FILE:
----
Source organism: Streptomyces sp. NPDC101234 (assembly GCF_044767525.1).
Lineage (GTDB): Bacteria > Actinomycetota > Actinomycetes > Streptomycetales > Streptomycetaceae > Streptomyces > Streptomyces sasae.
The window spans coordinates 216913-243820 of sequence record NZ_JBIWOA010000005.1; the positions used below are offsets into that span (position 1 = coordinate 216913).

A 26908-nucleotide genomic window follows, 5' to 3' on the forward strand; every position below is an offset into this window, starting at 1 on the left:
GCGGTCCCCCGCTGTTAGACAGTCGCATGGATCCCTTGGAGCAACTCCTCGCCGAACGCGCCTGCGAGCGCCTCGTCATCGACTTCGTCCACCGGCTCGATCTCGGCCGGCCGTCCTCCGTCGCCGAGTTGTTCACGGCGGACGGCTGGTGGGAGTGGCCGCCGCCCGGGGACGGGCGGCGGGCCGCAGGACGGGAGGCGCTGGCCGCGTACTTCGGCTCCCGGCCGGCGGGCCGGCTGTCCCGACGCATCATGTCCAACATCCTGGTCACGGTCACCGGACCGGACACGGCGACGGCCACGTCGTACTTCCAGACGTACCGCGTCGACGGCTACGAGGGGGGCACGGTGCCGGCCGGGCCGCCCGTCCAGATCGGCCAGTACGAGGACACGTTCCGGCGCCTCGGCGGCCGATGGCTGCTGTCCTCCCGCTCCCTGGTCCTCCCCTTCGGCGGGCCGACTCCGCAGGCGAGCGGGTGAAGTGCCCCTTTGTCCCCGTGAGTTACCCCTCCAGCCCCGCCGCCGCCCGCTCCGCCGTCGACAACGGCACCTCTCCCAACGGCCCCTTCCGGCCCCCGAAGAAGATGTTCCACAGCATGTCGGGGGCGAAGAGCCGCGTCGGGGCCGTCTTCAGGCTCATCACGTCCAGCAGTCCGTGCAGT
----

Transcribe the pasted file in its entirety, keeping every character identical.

Source organism: Streptomyces sp. NPDC101234 (assembly GCF_044767525.1).
Lineage (GTDB): Bacteria > Actinomycetota > Actinomycetes > Streptomycetales > Streptomycetaceae > Streptomyces > Streptomyces sasae.
The window spans coordinates 216913-243820 of sequence record NZ_JBIWOA010000005.1; the positions used below are offsets into that span (position 1 = coordinate 216913).

A 26908-nucleotide genomic window follows, 5' to 3' on the forward strand; every position below is an offset into this window, starting at 1 on the left:
GCGGTCCCCCGCTGTTAGACAGTCGCATGGATCCCTTGGAGCAACTCCTCGCCGAACGCGCCTGCGAGCGCCTCGTCATCGACTTCGTCCACCGGCTCGATCTCGGCCGGCCGTCCTCCGTCGCCGAGTTGTTCACGGCGGACGGCTGGTGGGAGTGGCCGCCGCCCGGGGACGGGCGGCGGGCCGCAGGACGGGAGGCGCTGGCCGCGTACTTCGGCTCCCGGCCGGCGGGCCGGCTGTCCCGACGCATCATGTCCAACATCCTGGTCACGGTCACCGGACCGGACACGGCGACGGCCACGTCGTACTTCCAGACGTACCGCGTCGACGGCTACGAGGGGGGCACGGTGCCGGCCGGGCCGCCCGTCCAGATCGGCCAGTACGAGGACACGTTCCGGCGCCTCGGCGGCCGATGGCTGCTGTCCTCCCGCTCCCTGGTCCTCCCCTTCGGCGGGCCGACTCCGCAGGCGAGCGGGTGAAGTGCCCCTTTGTCCCCGTGAGTTACCCCTCCAGCCCCGCCGCCGCCCGCTCCGCCGTCGACAACGGCACCTCTCCCAACGGCCCCTTCCGGCCCCCGAAGAAGATGTTCCACAGCATGTCGGGGGCGAAGAGCCGCGTCGGGGCCGTCTTCAGGCTCATCACGTCCAGCAGTCCGTGCAGT